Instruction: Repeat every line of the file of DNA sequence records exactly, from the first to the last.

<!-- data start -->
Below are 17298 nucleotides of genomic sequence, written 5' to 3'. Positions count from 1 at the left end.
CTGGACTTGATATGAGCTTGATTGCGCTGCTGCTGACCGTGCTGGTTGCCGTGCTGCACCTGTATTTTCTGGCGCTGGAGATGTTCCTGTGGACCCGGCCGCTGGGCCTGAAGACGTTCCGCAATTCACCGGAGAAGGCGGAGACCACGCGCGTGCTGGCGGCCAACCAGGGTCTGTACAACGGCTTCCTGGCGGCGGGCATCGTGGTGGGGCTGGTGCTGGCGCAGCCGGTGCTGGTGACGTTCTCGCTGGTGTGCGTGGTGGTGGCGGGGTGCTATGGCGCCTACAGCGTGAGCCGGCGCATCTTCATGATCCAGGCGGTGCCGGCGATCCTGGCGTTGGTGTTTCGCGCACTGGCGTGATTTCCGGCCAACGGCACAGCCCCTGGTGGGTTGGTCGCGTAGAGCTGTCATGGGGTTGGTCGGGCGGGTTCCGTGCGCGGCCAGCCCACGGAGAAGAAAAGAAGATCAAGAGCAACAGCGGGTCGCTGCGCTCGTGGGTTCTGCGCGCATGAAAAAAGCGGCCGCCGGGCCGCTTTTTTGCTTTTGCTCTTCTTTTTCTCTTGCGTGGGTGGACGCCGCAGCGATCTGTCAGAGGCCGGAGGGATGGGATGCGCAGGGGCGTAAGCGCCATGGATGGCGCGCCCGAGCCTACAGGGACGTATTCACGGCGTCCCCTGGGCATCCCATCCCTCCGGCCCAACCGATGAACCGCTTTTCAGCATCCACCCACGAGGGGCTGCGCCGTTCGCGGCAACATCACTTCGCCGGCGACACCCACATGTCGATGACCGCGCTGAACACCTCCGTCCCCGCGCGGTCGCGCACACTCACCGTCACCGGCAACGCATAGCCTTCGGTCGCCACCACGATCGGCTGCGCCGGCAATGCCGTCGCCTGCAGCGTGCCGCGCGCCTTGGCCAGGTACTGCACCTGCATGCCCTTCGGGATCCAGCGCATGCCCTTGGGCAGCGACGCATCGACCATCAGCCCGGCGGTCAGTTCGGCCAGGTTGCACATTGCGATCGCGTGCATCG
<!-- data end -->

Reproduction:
Below are 17298 nucleotides of genomic sequence, written 5' to 3'. Positions count from 1 at the left end.
CTGGACTTGATATGAGCTTGATTGCGCTGCTGCTGACCGTGCTGGTTGCCGTGCTGCACCTGTATTTTCTGGCGCTGGAGATGTTCCTGTGGACCCGGCCGCTGGGCCTGAAGACGTTCCGCAATTCACCGGAGAAGGCGGAGACCACGCGCGTGCTGGCGGCCAACCAGGGTCTGTACAACGGCTTCCTGGCGGCGGGCATCGTGGTGGGGCTGGTGCTGGCGCAGCCGGTGCTGGTGACGTTCTCGCTGGTGTGCGTGGTGGTGGCGGGGTGCTATGGCGCCTACAGCGTGAGCCGGCGCATCTTCATGATCCAGGCGGTGCCGGCGATCCTGGCGTTGGTGTTTCGCGCACTGGCGTGATTTCCGGCCAACGGCACAGCCCCTGGTGGGTTGGTCGCGTAGAGCTGTCATGGGGTTGGTCGGGCGGGTTCCGTGCGCGGCCAGCCCACGGAGAAGAAAAGAAGATCAAGAGCAACAGCGGGTCGCTGCGCTCGTGGGTTCTGCGCGCATGAAAAAAGCGGCCGCCGGGCCGCTTTTTTGCTTTTGCTCTTCTTTTTCTCTTGCGTGGGTGGACGCCGCAGCGATCTGTCAGAGGCCGGAGGGATGGGATGCGCAGGGGCGTAAGCGCCATGGATGGCGCGCCCGAGCCTACAGGGACGTATTCACGGCGTCCCCTGGGCATCCCATCCCTCCGGCCCAACCGATGAACCGCTTTTCAGCATCCACCCACGAGGGGCTGCGCCGTTCGCGGCAACATCACTTCGCCGGCGACACCCACATGTCGATGACCGCGCTGAACACCTCCGTCCCCGCGCGGTCGCGCACACTCACCGTCACCGGCAACGCATAGCCTTCGGTCGCCACCACGATCGGCTGCGCCGGCAATGCCGTCGCCTGCAGCGTGCCGCGCGCCTTGGCCAGGTACTGCACCTGCATGCCCTTCGGGATCCAGCGCATGCCCTTGGGCAGCGACGCATCGACCATCAGCCCGGCGGTCAGTTCGGCCAGGTTGCACATTGCGATCGCGTGCATCG